Instrumentation on NOAA's polar-orbiting satellites serves as a representative case due to the accessibility of the data from these instruments. The TIROS-N series satellites are three-axis-stabilized spacecraft that carry seven scientific instruments and two for Search and Rescue. The primary instrument is an Advanced Very High Resolution Radiometer (AVHRR), which is a five-channel multispectral scanner covering visible to thermal IR wavelengths in the range from 0.58 to 12.5 mm. One channel observes in the visible band, one in

Fig. 5.9. NOAA-18 Advanced Very High Resolution Radiometer (AVHRR) 4 km resolution composite image of snowcover across Canada and the United States on 15 February 2007. (Image courtesy of NOAA and the National Environmental Satellite Data and Information Service from their website at http://www.orbit.nesdis.noaa.gov/smcd/emb/snow/.)

Fig. 5.9. NOAA-18 Advanced Very High Resolution Radiometer (AVHRR) 4 km resolution composite image of snowcover across Canada and the United States on 15 February 2007. (Image courtesy of NOAA and the National Environmental Satellite Data and Information Service from their website at http://www.orbit.nesdis.noaa.gov/smcd/emb/snow/.)

the near-IR, and three in the thermal-IR portion of the spectrum. The AVHRR scans the Earth's surface from side to side perpendicular to the satellite's ground track. Each scan covers an area about 2 km high and 3000 km wide.

AVHRR data are transmitted to the ground via a High Resolution Picture Transmission (HRPT) broadcast that contains AVHRR data in three formats. The HRPT provides unprocessed real-time, digital imagery at 1.1 km resolution. The onboard processor records full resolution Local Area Coverage (LAC) data at 1.1 km resolution for subsequent transmission during a station overpass. Global Area Coverage (GAC) data are produced by sampling and averaging onboard the satellite the 1.1 km AVHRR measurements and portraying them as 4 km data (Gutman et al., 2000). An archive of the AVHRR data is provided by NOAA's National Environmental Satellite, Data, and Information Service (Gutman et al., 2000; Jacobowitz et al., 2003).

A second data transmission consists of only image data from two of the AVHRR channels, called Automatic Picture Transmission (APT). The information transmitted in the APT format provides users with imagery at 4 km resolution (Fig. 5.9). For users who want to establish their own direct-readout receiving station, low-resolution imagery data in the APT service can be received with inexpensive equipment, while the highest-resolution data transmitted in the HRPT service utilizes a more complex receiver.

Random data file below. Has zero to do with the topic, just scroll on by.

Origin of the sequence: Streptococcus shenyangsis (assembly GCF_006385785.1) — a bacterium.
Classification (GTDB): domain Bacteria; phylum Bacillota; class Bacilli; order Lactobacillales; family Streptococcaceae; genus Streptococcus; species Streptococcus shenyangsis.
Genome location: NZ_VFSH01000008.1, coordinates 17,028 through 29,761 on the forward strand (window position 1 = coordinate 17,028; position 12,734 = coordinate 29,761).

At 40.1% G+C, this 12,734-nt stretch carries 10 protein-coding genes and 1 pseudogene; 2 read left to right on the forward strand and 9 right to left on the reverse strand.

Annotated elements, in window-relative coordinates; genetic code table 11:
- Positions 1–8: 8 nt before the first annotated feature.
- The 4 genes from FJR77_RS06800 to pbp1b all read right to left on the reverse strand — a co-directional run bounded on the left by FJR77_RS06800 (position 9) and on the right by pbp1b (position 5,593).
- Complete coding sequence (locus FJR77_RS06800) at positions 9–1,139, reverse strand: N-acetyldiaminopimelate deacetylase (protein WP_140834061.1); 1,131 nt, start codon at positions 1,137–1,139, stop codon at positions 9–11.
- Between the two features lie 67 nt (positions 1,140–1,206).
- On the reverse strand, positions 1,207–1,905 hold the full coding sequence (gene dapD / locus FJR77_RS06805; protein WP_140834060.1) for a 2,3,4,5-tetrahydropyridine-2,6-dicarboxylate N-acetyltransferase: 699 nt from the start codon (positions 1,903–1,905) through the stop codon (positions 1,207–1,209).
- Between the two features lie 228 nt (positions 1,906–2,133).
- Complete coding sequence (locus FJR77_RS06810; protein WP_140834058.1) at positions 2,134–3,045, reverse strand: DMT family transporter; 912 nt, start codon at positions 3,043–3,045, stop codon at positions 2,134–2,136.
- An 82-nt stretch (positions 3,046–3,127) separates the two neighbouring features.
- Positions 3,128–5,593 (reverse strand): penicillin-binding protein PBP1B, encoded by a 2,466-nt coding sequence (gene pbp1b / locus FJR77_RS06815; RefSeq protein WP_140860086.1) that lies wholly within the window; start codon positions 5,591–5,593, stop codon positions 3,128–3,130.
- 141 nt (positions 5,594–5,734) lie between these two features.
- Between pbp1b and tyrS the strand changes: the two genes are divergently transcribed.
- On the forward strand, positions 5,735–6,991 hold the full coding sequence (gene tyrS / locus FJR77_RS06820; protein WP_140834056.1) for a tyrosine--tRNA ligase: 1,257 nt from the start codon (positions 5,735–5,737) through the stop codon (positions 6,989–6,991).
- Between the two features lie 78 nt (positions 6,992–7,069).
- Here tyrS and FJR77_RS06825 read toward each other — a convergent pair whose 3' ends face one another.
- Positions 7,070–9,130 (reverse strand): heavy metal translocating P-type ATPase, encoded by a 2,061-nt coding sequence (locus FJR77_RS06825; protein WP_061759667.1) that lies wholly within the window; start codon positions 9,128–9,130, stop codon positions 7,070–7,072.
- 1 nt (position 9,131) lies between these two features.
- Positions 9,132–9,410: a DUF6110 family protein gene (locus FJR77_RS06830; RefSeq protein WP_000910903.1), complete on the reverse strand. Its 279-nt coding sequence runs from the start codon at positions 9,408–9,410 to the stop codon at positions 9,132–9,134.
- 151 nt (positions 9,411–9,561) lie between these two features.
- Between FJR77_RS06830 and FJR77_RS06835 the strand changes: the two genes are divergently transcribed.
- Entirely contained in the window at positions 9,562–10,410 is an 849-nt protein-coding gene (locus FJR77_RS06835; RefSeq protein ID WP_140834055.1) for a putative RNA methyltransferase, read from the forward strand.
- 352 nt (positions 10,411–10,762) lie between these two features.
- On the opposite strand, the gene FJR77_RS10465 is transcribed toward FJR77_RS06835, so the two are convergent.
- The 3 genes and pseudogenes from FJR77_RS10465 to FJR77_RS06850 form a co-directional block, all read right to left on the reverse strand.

Since 1998, the NOAA polar-orbiting satellites instrumentation has included the Advanced TIROS Operational Vertical Sounder (ATOVS). This instrument suite includes a 20-channel High Resolution Infrared Sounder (HIRS), a 15-channel Advanced Microwave Sounding Unit-A (AMSU-A), and a 5-channel Advanced Microwave Sounding Unit-B (AMSU-B). HIRS provides atmospheric sounding data in cloud-free regions. AMSU-A is designed for measuring vertical temperature profiles by selecting channels sensitive to emissions from different depths into the atmosphere. AMSU-B is designed for measuring vertical atmospheric humidity profiles in a similar manner. These sensors scan the entire Earth's surface over a 24hour period. The ATOVS data are archived with the earlier TIROS Operational Vertical Sounder (TOVS) data at the Goddard Distributed Active Archive Center.

Instruments on the Terra and Aqua satellites complement the data acquired on earlier satellites, extend the record of these data, and improve the spatial resolution of some data. Aqua carries six instruments that take multiple readings across a wide span of the electromagnetic spectrum. Three instruments work together to form Aqua's sounding suite, which is composed of the Atmospheric Infrared Sounder (AIRS), the AMSU, and the Humidity Sounder for Brazil (HSB). AIRS is a 2382-channel high-spectral-resolution sounder whose primary purpose is to obtain atmospheric temperature and humidity profiles from the surface up to 40 km. The AMSU and HSB are similar to instruments on NOAA satellites, and they provide complementary measurements to the AIRS that are important under overcast sky conditions. The Advanced Microwave Scanning Radiometer for EOS (AMSR-E) provided by Japan is a 12-channel conically scanning passive-microwave radiometer measuring vertically and horizontally polarized radiation at frequencies from 6.9 to 89 GHz. The inclusion on AMSR-E of several channels measuring at wavelengths where there is little atmospheric interference permits the instrument to obtain surface data even in the presence of substantial cloud cover. This feature and the passive-microwave measurements mean that the AMSR-E has an all-weather and day-or-night capability for surface variables. The Moderate Resolution Imaging Spectroradiometer (MODIS) and the Clouds and the Earth's Radiant Energy System (CERES) instruments on Aqua are similar to instruments on Terra. MODIS is a 36-channel cross-track scanning radiometer utilizing wavelengths between 0.4 and 14.5 mm. MODIS has the finest spatial resolution for data from any of the Aqua instruments. CERES is a 3-channel broadband scanning radiometer that measures both the shortwave and longwave components of Earth's radiation balance. Two CERES instruments on Aqua operating in fixed and rotating scanning modes provide energy flux measurements that produce highly accurate radiation balance measurements (Parkinson, 2003).

Was this article helpful?

0 0
Waste Management And Control

Waste Management And Control

Get All The Support And Guidance You Need To Be A Success At Understanding Waste Management. This Book Is One Of The Most Valuable Resources In The World When It Comes To The Truth about Environment, Waste and Landfills.

Get My Free Ebook


Post a comment